Every year, the U.S. Department of Agriculture’s (USDA) National Agricultural Statistics Service (NASS) releases its projected harvest acres for U.S. cotton starting in August. The report provides updated information about expected U.S. cotton production. In 2022, the U.S. planted 12.3 million acres of upland cotton, the highest in 3 years, which was mainly due to historically high cotton prices during the decision-making and planting window.
However, in 2022, the overall U.S. abandonment rate for upland cotton is estimated at 43.4%, which is the highest on record since 1953. The abandonment rate, which measures the percentage of unharvested acres compared to total planted acres, provides an estimate of the number of failed acres versus the number of acres that will be harvested. Severe drought conditions hit the largest cotton production regions in the Southwest (Texas, Oklahoma, and Kansas) and the West (California, Arizona, and New Mexico). The abandonment rate for Texas (Figure 1A) reached 69%. Texas planted 7.1 million acres of cotton in 2022 – by far the largest of any state – representing 57.6% of total U.S. planted acres (Figure 1B). By contrast, drought impacts were less severe in the Delta (Missouri, Arkansas, Louisiana, Mississippi, and Tennessee) and Southeast (Alabama, Georgia, Florida, South Carolina, North Carolina, and Virginia).
As a result of the drought conditions this year, upland cotton harvested acreage in the U.S. is projected at 7.0 million acres, which is the lowest amount of harvested acreage in over 150 years. The projected high abandonment rate in the U.S. reduced expected cotton production to 12.2 million bales, compared to the 10-year average of 16 million bales, according to USDA’s Foreign Agricultural Service. If realized, it would also be the smallest U.S. crop since 2009. U.S. cotton demand (mill use plus exports) for the 2022 crop is forecast at 14.3 million bales, exceeding production. As a result, ending stocks in the U.S. are expected to decline to 1.8 million bales, the lowest on record since 1960. The low supply of U.S. cotton provides support for domestic cotton prices. For the 2022/2023 marketing year, upland cotton prices are forecast at 97 cents per pound. If realized, it would be the highest price on record since 1909.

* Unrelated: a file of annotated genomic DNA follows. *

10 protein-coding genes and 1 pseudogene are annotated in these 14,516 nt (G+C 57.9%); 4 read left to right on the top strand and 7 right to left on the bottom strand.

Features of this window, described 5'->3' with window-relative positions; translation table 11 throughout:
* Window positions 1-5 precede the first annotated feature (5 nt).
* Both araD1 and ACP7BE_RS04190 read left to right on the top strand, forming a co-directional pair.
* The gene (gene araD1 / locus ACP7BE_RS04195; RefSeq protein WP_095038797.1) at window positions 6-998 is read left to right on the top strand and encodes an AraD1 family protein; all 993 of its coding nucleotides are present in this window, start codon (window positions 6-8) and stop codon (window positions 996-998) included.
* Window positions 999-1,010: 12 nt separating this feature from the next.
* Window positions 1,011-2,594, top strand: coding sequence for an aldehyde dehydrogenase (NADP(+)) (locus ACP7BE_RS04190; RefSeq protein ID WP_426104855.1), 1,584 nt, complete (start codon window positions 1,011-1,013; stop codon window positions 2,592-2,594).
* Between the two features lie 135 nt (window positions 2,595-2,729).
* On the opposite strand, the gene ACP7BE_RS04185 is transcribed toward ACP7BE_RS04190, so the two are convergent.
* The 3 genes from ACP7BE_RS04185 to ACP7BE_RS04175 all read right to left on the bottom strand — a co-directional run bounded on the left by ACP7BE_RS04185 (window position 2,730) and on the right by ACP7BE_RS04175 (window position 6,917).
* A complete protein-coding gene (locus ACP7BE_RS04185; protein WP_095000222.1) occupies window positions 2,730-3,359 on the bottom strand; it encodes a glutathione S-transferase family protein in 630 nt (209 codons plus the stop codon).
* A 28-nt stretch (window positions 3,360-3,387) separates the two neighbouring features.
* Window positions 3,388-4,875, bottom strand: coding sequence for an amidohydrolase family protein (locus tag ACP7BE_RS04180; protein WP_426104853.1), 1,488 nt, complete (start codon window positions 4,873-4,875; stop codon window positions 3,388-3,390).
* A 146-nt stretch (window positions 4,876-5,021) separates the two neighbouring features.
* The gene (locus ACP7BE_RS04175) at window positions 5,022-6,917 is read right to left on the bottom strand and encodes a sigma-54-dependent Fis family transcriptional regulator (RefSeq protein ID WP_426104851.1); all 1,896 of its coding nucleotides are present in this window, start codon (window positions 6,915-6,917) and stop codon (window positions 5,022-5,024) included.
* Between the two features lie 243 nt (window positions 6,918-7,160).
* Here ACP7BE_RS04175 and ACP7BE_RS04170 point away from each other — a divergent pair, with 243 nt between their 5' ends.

Figure 1A. Abandonment rate for cotton-producing states in the U.S. in 2022
Figure 1B. Planted acres and harvested acres of the cotton-producing states in the U.S. in 2022 Abandonment Rate = 1 – Harvested Acre/Planted Acre.
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References and Resources:
U.S. Department of Agriculture. 2022a. Production, Supply, and Distribution Database. Washington, DC: U.S. Department of Agriculture, Foreign Agricultural Service. Available online: https://apps.fas.usda.gov/psdonline/
U.S. Department of Agriculture. 2022b. Quick Stats. Washington, DC: U.S. Department of Agriculture, National Agricultural Statistics Service. Available online: https://quickstats.nass.usda.gov/